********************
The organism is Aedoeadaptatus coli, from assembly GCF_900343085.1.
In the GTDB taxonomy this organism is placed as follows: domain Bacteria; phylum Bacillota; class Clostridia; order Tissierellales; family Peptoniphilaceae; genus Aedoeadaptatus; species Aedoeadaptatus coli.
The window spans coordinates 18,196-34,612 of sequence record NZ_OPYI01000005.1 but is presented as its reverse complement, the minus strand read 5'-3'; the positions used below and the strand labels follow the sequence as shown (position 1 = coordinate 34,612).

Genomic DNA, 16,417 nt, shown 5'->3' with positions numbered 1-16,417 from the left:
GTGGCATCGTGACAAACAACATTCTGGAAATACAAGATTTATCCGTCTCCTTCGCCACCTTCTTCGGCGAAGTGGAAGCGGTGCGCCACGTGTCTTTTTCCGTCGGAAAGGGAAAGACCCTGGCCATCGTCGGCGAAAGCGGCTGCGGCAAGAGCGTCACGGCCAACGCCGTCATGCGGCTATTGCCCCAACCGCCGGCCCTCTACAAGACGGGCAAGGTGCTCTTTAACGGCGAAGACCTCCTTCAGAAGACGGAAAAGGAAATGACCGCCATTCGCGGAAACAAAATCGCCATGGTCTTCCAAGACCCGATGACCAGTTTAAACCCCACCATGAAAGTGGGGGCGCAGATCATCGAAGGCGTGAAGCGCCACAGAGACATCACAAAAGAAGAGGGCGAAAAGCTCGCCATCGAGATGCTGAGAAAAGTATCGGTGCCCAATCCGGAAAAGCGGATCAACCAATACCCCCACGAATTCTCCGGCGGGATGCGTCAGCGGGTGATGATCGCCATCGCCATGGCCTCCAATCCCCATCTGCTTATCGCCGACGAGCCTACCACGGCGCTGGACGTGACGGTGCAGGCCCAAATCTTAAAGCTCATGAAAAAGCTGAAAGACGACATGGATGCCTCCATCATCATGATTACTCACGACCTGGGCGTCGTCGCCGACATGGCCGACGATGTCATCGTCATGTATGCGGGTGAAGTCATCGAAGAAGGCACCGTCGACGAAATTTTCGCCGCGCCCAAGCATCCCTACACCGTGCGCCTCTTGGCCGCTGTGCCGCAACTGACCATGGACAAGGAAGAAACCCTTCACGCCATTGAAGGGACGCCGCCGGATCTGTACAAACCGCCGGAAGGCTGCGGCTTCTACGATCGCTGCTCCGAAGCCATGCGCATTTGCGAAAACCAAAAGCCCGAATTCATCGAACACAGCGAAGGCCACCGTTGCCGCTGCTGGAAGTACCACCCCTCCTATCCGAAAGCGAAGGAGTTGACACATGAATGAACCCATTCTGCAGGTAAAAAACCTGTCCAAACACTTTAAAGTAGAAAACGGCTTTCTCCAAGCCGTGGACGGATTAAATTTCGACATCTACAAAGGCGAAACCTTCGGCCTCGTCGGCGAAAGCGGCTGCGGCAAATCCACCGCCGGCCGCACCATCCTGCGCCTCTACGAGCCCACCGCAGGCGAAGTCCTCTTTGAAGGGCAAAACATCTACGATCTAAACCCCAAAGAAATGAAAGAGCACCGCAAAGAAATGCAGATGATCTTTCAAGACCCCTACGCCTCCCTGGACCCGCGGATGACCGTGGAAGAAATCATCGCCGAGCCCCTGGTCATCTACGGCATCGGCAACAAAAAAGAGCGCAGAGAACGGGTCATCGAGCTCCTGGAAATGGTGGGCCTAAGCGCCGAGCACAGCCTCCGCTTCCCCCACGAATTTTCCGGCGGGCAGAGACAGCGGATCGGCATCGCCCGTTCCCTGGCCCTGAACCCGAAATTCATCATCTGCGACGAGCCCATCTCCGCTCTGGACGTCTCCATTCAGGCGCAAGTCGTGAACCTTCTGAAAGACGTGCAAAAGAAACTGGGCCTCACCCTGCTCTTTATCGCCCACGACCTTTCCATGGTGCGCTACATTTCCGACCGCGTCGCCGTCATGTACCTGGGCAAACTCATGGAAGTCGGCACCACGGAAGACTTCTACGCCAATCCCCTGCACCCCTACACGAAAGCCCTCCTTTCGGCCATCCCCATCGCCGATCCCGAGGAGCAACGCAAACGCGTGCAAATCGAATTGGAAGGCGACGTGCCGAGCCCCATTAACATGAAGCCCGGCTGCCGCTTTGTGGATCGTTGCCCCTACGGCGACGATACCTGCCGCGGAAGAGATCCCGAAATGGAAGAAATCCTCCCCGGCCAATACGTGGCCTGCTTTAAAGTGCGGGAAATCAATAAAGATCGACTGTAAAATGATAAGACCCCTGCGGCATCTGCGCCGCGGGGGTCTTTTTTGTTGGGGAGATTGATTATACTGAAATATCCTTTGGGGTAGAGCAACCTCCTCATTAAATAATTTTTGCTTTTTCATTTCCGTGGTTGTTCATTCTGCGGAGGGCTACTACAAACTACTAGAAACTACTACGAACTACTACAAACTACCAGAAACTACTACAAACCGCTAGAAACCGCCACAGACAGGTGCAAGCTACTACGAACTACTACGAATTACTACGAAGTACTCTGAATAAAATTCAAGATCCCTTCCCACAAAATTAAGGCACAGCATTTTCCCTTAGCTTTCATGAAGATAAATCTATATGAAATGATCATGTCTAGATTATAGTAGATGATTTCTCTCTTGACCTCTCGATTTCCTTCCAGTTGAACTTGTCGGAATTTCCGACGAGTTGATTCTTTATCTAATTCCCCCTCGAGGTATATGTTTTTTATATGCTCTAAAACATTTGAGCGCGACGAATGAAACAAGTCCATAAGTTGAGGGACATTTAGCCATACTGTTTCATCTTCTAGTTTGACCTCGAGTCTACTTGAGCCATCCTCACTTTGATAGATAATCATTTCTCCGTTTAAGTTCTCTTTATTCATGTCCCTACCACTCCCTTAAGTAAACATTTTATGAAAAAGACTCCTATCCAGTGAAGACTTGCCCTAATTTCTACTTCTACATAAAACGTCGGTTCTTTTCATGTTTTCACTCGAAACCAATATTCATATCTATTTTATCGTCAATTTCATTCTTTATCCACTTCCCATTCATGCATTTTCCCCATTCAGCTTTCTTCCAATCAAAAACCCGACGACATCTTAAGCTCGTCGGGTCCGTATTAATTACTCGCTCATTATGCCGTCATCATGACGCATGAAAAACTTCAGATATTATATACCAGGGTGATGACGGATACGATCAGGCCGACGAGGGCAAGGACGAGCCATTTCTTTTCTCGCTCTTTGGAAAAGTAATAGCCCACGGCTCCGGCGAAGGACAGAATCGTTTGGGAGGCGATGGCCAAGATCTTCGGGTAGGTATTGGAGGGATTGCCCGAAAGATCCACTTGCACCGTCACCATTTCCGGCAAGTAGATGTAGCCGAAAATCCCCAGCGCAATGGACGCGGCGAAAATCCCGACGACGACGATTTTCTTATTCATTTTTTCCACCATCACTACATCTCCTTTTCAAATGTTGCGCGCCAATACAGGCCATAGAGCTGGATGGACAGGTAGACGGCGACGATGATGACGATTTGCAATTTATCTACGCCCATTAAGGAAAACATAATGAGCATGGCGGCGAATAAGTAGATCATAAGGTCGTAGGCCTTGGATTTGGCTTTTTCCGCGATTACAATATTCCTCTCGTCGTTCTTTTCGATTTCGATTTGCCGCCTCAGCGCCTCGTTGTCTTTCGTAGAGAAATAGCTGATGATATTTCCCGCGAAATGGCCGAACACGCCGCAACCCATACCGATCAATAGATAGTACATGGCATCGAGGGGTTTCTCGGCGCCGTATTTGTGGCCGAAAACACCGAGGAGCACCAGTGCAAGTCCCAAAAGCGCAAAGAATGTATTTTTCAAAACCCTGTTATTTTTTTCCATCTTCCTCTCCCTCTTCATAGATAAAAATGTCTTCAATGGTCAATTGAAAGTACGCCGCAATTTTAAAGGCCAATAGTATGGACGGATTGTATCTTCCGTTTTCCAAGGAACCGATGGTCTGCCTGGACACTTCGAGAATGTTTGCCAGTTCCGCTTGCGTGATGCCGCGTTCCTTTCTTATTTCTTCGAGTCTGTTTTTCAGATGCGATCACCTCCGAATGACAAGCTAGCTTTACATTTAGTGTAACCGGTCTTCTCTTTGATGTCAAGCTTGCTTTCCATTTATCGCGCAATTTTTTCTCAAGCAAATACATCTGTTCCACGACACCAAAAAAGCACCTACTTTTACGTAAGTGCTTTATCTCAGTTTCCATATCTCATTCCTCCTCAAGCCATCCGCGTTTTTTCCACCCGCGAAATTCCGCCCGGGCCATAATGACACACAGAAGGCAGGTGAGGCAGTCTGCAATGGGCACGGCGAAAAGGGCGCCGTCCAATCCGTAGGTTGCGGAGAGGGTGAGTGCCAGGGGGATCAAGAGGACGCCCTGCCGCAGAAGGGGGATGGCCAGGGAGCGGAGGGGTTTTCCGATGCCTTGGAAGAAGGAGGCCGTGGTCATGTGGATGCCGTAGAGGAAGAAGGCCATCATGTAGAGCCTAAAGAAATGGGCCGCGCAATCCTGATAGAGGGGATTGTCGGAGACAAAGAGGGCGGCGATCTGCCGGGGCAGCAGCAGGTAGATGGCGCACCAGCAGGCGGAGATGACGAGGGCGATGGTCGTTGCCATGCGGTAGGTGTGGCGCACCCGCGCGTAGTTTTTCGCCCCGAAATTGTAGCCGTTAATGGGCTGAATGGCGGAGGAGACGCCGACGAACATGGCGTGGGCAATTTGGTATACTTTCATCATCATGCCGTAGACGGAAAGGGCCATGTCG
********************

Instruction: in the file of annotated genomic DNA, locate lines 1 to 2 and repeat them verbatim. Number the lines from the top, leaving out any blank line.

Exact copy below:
The organism is Aedoeadaptatus coli, from assembly GCF_900343085.1.
In the GTDB taxonomy this organism is placed as follows: domain Bacteria; phylum Bacillota; class Clostridia; order Tissierellales; family Peptoniphilaceae; genus Aedoeadaptatus; species Aedoeadaptatus coli.